Undergraduate and Extra-Curricular Education Required

The most important educational requirement in the field of interpreter and translator is simply the ability to fluently speak another language. In order to achieve this, secondary language classes should be taken at a University level. However, that will not prepare an individual to fully speak a second language. It is necessary to spend considerable time outside of school to learn the language. The language I would focus on is German, since it is the only non-English language I have experience in. I have studied German for four years throughout High School and up to third-year level in college, but my proficiency is still not even close to fluency. In order to become an interpreter or translator, I would need to focus intently on my German skills. There are many opportunities for me to do this. Absorbing German-language media, including news and film, is a key way to become more familiar with the language. I also have a lot of family in Germany who would happily let me live with them for, say, a summer. That sort of opportunity would allow me to greatly increase me German-speaking ability.


The BLS recommends that students in High School study English writing and comprehension, foreign language studies, and computer skills. In college, a degree in a foreign language is not necessary to become an interpreter or translator. There are many educational tracks that allow one to enter the field. One way to enter the field that the BLS recommends is to have a background in a subject matter, not necessarily related to language, that requires the use of a translator or interpreter.


The BLS lists the following skills as important for Interpreters/translators:

  • Business skills
  • Cultural sensitivity
  • Interpersonal skills
  • Listening skills
  • Speaking skills
  • Writing skills


All of these skills, with the possible exception of business skills, are highly prevalent in the field of English studies, and therefore a course plan around them can be created for an English major. I have also completed the foreign language requirements for a BA in English.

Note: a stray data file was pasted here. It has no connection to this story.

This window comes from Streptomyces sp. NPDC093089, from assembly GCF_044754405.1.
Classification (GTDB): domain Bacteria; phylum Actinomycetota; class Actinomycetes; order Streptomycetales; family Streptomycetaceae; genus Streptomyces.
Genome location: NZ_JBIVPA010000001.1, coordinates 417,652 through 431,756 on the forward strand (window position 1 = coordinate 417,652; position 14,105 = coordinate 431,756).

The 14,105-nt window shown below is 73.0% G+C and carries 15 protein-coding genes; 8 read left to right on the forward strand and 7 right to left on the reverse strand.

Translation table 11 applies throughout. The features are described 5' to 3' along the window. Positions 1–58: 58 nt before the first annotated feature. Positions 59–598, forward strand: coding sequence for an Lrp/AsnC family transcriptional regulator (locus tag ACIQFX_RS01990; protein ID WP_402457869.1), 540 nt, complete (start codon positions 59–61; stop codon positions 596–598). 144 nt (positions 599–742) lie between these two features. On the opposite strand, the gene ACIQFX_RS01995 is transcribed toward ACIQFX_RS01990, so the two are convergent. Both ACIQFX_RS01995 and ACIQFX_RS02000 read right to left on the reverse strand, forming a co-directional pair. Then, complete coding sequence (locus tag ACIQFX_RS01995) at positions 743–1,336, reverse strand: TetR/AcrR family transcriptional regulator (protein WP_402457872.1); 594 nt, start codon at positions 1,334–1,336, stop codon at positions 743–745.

Core Intro to English Studies Literary Analysis Introduction to Writing Studies Intro to Writing Studies Capstone
Linguistics Grammatical Structures Language Bias
400 level English International Technical Writing
Foreign Language German I-III German Culture and Society


Low-level knowledge of language is a particularly important skill when learning another language or translating between languages. Because of this, courses regarding linguistics are recommended. English 360: Grammatical structure, focuses on “structures and components with attention to application in teaching, stylistic analysis, and editing.” Studying language in this way can give a student a perspective on the English Language that is similar to the way one learns a second language, which can make it easier to transition between the two. Another linguistics course that would aid me is English 454, language bias. This course covers the “Application of current linguistic, rhetorical, and literary theory to examine and analyze the ways in which the social asymmetries of gender, sexuality, race, and ethnicity are reflected and sustained through discourse practices.” This course would help me view English from a unique perspective, since it is being deconstructed in order to remove the assumptions we, as native speakers, have about our own language. This would allow me to view English similarly to how one views a second language.


The field of interpreter and translator is exciting. The job prospects for the field are phenomenal, and the diverse backgrounds that people in the field have make it attractive to me. The language I focus on, German, is one of the languages expected to be in demand in the coming decades. A bachelor’s degree in English can work well as a basis for becoming an interpreter/translator, though many other course plans work equally well. Deep understanding of the mechanics of language is an important attribute for an interpreter/translator, so linguistics courses would be a good choice. I believe that interpreter/translator would be an excellent career, and the experience gained from having such a career would be valuable to future careers as well.